Florida Sen. Marco Rubio Saturday criticized President Barack Obama's conciliatory condolence note to Cuba after the death of Fidel Castro, and urged him not to send a United States representative the funeral.
“I would hope they would send no one to the funeral,” Rubio said in an interview with Fox News. “While you may want to open up to Cuba, there’s no reason we should be opening up to Fidel Castro’s legacy of anti-Americanism, of murder, of dictatorship, of imprisonment, of exile, which is what his legacy is all about.”
Rubio, R-Fla, also discussed Castro’s decision to shoot down two United States private civilian Brothers to the Rescue planes, which were saving Cuban exiles stranded on rafts trying to leave the country.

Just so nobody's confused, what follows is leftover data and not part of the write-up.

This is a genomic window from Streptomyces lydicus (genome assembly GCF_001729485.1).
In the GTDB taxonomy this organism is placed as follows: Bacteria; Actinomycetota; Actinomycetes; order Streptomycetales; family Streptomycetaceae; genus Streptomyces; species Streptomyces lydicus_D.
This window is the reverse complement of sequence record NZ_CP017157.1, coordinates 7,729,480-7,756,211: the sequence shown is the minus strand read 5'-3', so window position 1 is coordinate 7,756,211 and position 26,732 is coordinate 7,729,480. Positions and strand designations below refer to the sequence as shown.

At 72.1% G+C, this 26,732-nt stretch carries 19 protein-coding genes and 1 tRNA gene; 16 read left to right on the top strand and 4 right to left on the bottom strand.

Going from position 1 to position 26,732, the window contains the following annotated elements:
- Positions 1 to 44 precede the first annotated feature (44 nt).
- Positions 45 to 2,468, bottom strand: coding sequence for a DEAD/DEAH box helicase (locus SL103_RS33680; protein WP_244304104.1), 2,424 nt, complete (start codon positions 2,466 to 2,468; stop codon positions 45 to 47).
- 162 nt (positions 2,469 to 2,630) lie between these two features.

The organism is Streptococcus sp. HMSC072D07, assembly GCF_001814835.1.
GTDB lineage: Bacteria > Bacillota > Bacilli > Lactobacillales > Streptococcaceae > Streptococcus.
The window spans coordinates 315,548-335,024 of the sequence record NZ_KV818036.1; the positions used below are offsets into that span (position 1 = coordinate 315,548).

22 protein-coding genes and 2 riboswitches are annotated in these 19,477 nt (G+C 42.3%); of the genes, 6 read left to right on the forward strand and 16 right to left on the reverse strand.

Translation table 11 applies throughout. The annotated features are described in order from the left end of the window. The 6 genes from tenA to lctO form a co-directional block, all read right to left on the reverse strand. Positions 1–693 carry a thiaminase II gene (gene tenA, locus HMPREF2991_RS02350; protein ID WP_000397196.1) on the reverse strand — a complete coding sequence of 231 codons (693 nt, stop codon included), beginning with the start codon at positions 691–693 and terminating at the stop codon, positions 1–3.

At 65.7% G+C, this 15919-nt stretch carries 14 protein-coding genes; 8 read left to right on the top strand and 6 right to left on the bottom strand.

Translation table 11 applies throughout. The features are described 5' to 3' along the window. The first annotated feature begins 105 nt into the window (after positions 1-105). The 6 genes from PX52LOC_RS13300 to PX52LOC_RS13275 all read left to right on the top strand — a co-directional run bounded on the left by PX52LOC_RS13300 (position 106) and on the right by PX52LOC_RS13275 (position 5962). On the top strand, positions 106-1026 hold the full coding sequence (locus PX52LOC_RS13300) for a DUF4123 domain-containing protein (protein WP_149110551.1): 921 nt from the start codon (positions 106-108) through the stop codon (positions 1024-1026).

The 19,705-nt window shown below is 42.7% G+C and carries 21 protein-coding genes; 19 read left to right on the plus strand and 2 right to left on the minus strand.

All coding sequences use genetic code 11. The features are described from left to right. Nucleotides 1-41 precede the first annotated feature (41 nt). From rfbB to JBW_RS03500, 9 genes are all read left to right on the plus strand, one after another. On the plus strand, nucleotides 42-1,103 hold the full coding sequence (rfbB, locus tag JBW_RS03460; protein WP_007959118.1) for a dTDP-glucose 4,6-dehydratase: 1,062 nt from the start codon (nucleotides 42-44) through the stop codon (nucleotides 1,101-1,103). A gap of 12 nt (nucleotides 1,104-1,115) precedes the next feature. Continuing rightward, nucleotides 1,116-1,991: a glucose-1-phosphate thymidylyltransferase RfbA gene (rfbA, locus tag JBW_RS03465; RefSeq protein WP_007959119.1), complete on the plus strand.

Rubio said Obama would be honoring a dictator who murdered American citizens.
In a statement, Rubio said that Castro would not be remembered kindly by his people, recalling those who were persecuted and murdered under his dictatorship.
“One thing is clear: history will not absolve Fidel Castro; it will remember him as an evil, murderous dictator, who inflicted misery and suffering on his own people,” he said.
Rubio urged the Cuban people to seek freedom after Castro’s death, even though Fidel’s brother, Raul Castro, is ruling the country in his stead.
“The dictator has died, but the dictatorship has not,” he said. “The future of Cuba ultimately remains in the hands of the Cuban people.”
Rubio was joined by former House Speaker Newt Gingrich and others.
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